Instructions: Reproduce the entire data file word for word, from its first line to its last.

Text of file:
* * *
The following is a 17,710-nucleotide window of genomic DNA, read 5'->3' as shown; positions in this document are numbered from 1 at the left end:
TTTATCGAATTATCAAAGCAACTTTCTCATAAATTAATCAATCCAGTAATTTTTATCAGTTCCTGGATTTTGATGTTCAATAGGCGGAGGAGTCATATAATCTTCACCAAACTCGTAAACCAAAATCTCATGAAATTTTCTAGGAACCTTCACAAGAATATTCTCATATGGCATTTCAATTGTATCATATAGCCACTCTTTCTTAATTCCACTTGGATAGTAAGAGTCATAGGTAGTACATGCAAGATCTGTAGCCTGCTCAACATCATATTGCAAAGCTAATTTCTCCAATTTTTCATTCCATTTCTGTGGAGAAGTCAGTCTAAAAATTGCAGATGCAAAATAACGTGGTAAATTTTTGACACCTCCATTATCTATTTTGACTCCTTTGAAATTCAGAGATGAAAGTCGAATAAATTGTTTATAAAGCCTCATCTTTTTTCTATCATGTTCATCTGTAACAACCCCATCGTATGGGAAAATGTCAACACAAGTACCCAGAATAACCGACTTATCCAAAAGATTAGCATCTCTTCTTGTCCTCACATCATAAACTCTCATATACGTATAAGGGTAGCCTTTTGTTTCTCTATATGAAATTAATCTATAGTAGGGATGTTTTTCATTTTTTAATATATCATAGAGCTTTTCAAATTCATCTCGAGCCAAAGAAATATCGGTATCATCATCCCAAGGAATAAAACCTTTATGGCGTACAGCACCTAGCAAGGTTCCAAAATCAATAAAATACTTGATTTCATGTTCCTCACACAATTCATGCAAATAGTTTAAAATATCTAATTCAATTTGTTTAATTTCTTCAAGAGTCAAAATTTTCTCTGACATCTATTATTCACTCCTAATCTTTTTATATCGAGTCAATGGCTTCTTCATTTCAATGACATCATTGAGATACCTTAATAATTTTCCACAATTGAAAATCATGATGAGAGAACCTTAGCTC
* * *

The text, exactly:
The following is a 17,710-nucleotide window of genomic DNA, read 5'->3' as shown; positions in this document are numbered from 1 at the left end:
TTTATCGAATTATCAAAGCAACTTTCTCATAAATTAATCAATCCAGTAATTTTTATCAGTTCCTGGATTTTGATGTTCAATAGGCGGAGGAGTCATATAATCTTCACCAAACTCGTAAACCAAAATCTCATGAAATTTTCTAGGAACCTTCACAAGAATATTCTCATATGGCATTTCAATTGTATCATATAGCCACTCTTTCTTAATTCCACTTGGATAGTAAGAGTCATAGGTAGTACATGCAAGATCTGTAGCCTGCTCAACATCATATTGCAAAGCTAATTTCTCCAATTTTTCATTCCATTTCTGTGGAGAAGTCAGTCTAAAAATTGCAGATGCAAAATAACGTGGTAAATTTTTGACACCTCCATTATCTATTTTGACTCCTTTGAAATTCAGAGATGAAAGTCGAATAAATTGTTTATAAAGCCTCATCTTTTTTCTATCATGTTCATCTGTAACAACCCCATCGTATGGGAAAATGTCAACACAAGTACCCAGAATAACCGACTTATCCAAAAGATTAGCATCTCTTCTTGTCCTCACATCATAAACTCTCATATACGTATAAGGGTAGCCTTTTGTTTCTCTATATGAAATTAATCTATAGTAGGGATGTTTTTCATTTTTTAATATATCATAGAGCTTTTCAAATTCATCTCGAGCCAAAGAAATATCGGTATCATCATCCCAAGGAATAAAACCTTTATGGCGTACAGCACCTAGCAAGGTTCCAAAATCAATAAAATACTTGATTTCATGTTCCTCACACAATTCATGCAAATAGTTTAAAATATCTAATTCAATTTGTTTAATTTCTTCAAGAGTCAAAATTTTCTCTGACATCTATTATTCACTCCTAATCTTTTTATATCGAGTCAATGGCTTCTTCATTTCAATGACATCATTGAGATACCTTAATAATTTTCCACAATTGAAAATCATGATGAGAGAACCTTAGCTC